Tribune senior correspondent
March 4, 2010
We all want to be a standout. Sure, we'd love to be recognized for our brilliance, professional achievements, sparkling conversation and multiple virtues.
Good luck with that.
But for starters, why not go for standout status in an easier area: style and fashion. All you need is a piece or two of eye-catching vintage costume jewelry.
Acquiring unique jewelry from the '40s, '50s and '60s (and sometimes '70s and '80s) has been my obsession for decades. Everything on this page is from my years of shopping for bargains from coast to coast.
Unlike a lot of collections, this one doesn't take up much room in your house (or in your luggage if you uncover a gem or two in your travels). The hunt for new finds is great fun. And instead of sitting there getting dusty on a shelf, you get to wear your collection.
Also: The vintage stuff (if you stay away from the rare, collectible and signed jewelry) is inexpensive. In fact, old costume jewelry often is cheaper (and more interesting) than buying new.
OK, I confess to going way overboard in the earrings department. But I almost never pay more than $20 a pair and often less than $5. My necklaces cost $40 tops. And brooches? The fish on this page still has the $35 price tag on the back, but I bargained it down to $20.
Have I got your attention?
"The one thing my customers tell me is, ‘Everybody loved the piece I bought,' or, ‘I got so many compliments," says Dave Mayer, who for 20 years has been selling vintage costume jewelry at Millsboro Bazaar in a converted funeral home on Main Street in tiny Millsboro, Del. It's one of my most cherished frugal finds. I once spent seven straight hours shopping there.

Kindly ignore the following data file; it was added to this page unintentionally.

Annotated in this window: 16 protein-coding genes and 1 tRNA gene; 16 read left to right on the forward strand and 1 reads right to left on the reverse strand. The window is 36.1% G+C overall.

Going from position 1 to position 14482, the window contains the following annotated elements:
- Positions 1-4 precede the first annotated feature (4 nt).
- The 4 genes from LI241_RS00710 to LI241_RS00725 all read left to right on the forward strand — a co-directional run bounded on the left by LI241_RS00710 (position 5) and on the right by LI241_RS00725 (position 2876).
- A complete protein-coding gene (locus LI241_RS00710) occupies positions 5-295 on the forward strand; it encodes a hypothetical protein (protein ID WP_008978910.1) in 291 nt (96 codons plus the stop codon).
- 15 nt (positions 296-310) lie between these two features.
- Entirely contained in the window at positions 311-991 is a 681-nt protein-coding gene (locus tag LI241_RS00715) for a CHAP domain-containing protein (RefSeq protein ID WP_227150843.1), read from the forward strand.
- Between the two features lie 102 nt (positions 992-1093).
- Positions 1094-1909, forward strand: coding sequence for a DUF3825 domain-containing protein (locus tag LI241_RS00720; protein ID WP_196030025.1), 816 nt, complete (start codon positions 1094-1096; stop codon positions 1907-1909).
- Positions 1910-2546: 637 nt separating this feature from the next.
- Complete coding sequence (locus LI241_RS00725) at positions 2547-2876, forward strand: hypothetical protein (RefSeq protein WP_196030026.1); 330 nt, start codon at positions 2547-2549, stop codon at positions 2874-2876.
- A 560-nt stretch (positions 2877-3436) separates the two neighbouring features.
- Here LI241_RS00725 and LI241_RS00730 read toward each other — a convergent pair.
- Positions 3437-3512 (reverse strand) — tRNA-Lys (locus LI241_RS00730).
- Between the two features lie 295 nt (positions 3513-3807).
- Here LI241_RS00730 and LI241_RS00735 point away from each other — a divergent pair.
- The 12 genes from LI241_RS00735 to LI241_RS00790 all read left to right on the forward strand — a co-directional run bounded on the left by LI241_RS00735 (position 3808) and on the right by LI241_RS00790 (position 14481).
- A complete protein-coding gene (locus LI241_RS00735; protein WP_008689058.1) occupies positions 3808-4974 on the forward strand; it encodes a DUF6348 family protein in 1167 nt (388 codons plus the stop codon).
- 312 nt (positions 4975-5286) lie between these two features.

Beware, this hobby is highly addictive.
Your vintage costume jewelry primer
Most important tip: Buy what you will love wearing. Getting started: A good basic wardrobe includes rhinestone and colorful earrings (almost all are clip, not pierced); bead and colored stone necklaces; bracelets; statement brooches. Where to look: Antique and vintage shops, antique malls, church bazaars, flea markets, thrift and consignment stores, eBay.com, etsy.com, rubylane.com Warnings!! Don't buy damaged or broken: Repair costs often exceed initial cost. Try on necklaces, bracelets. Women were smaller back them. Some won't fit. Are earring clips strong, don't pinch? Converting to pierced is almost always too costly. Brooches: Need a working pin back and safety catch. Make sure necklace and bracelet clasps stay closed. Check for missing, cloudy, broken stones; worn, rusty, flaking finishes; frayed string on beaded necklaces. Repairs: Replacement stones and E6000 glue, firemountaingems.com; mrstones.com or bead and craft shops. (No Super Glue — it discolors.) Learn more: "Collecting Costume Jewelry 101" (also "202" and "303") by Julia C. Carroll; "American Costume Jewelry: Art & Industry" by Roberto Brunalti and Carla Ginelli Brunalti; Costume Jewelry Collectors International, costume jewelrycollectors.com (membership and quarterly newsletters, $25 annually); completed listings on eBay (click "advance search") How to organize and store it: A tall dresser with color-coded drawers is one obsessive's solution. Author/collector Julia Carroll recommends keeping jewelry dry in cardboard jewelry boxes with cotton and advises against hanging pins or necklaces.